Nancy's Reviews > Lark & Termite

Lark & Termite by Jayne Anne Phillips
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's review
Jun 20, 2009

really liked it
bookshelves: fiction
Read in June, 2009

I had seen a couple of favorable reviews of this book, then saw it at the library last week. This book, like so many others I've read lately it seems, is written from the viewpoint of multiple narrators. At first, I didn't like that, skimming through the characters that I did not like as much or was not very interested in. But in the end, the author's use of language and dialogue won me over. I had not known of Jayne Anne Phillips before, but apparently she is somewhat reknown, and I may look for other books that she has written.

Lark and Termite tells the story of a young girl, Lark, and her disabled half-brother, Termite. Though the story takes place in a few days, nine years later, the Korean War and Termite's father's role in the war are a critical part of the story. Their aunt raises both Lark and Termite, with the help of her employer and long-time lover and a single-dad neighbor with three sons.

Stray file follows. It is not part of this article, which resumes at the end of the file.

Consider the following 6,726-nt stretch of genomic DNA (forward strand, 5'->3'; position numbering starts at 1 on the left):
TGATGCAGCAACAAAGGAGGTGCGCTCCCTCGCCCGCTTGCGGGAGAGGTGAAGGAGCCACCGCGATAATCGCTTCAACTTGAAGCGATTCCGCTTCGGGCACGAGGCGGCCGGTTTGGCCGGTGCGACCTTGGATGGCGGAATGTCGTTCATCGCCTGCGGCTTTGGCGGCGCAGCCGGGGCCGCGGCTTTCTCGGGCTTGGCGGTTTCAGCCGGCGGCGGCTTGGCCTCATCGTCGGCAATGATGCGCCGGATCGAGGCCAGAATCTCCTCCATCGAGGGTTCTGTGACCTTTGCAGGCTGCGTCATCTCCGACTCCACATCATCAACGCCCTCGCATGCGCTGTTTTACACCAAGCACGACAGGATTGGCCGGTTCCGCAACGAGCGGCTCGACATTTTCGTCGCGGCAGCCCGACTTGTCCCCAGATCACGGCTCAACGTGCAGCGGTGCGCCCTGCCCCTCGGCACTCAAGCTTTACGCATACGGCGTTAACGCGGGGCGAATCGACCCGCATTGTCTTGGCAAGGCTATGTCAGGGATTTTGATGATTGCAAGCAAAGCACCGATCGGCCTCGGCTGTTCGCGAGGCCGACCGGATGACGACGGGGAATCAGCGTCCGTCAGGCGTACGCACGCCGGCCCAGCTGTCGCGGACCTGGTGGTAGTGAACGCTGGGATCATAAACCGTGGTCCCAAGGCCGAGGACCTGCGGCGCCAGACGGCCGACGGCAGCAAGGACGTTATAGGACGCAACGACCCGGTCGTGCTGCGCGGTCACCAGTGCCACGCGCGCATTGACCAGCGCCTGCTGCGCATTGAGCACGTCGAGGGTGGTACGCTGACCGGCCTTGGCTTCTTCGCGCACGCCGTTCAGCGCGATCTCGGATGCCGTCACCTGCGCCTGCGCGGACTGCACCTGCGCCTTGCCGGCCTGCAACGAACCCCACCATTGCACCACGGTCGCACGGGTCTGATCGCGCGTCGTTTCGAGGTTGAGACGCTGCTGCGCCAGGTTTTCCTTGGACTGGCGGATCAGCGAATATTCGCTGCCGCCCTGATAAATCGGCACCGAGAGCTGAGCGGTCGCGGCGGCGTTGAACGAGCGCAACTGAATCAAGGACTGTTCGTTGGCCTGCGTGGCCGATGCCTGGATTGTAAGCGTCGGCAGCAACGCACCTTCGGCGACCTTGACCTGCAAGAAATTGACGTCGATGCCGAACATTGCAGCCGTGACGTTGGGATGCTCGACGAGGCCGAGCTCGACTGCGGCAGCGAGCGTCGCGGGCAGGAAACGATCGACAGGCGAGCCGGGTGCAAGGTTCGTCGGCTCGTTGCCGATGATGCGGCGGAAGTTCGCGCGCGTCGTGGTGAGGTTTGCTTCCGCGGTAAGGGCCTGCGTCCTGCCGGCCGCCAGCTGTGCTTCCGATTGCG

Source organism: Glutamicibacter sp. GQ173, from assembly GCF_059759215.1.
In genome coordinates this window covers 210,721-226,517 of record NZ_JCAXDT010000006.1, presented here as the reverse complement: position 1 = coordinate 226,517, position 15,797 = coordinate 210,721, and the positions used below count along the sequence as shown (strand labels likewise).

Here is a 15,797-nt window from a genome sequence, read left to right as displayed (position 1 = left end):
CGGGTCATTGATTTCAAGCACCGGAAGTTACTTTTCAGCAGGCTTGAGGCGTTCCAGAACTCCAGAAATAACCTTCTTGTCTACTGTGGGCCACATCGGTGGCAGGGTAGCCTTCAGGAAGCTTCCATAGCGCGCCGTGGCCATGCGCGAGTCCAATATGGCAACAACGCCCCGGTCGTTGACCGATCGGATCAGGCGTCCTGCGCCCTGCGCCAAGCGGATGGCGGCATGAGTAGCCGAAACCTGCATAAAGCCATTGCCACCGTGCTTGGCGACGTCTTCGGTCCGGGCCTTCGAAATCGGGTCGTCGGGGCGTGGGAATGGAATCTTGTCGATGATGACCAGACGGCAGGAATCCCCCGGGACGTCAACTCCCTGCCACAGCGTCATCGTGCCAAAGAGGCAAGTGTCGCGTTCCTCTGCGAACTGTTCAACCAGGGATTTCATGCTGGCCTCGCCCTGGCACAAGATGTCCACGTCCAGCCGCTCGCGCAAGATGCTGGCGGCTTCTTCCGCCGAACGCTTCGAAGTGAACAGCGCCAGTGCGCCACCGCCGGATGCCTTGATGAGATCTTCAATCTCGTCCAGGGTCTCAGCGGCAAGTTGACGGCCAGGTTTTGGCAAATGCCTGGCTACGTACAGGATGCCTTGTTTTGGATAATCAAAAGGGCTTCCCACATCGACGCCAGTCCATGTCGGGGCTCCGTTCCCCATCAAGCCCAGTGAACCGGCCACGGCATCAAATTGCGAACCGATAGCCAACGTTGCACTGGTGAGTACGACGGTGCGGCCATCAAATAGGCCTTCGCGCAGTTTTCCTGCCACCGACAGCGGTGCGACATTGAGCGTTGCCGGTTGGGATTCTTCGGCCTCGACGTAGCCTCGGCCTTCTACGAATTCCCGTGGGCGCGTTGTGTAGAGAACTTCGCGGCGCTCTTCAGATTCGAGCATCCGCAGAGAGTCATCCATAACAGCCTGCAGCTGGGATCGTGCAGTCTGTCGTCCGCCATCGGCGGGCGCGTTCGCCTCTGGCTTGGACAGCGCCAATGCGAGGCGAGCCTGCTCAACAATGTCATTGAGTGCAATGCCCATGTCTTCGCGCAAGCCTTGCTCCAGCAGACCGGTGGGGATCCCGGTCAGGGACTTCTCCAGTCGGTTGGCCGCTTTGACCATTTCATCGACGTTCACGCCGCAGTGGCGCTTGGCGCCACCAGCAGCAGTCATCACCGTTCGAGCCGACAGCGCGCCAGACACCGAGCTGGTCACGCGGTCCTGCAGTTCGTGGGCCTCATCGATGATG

Lark's care and devotion and true affection for Termite are the hope in the story.

The following passage is from Leavitt's (Termite's father) narration.

"Look inside, he tells his son, inside is where you really are. He wants to lift his baby away from this beautiful deadly world. The planes always come, he wants to say, like planets on rotation, a timed bloodletting with different excuses. Part of a long music. Don't look, only listen. His son is born. Leavitt feels him turn in the salt and the blood, squalling and screaming in the close hot wet. Stay still. Listen. You can't come with me now. Breathe, breathe. Take your turn."

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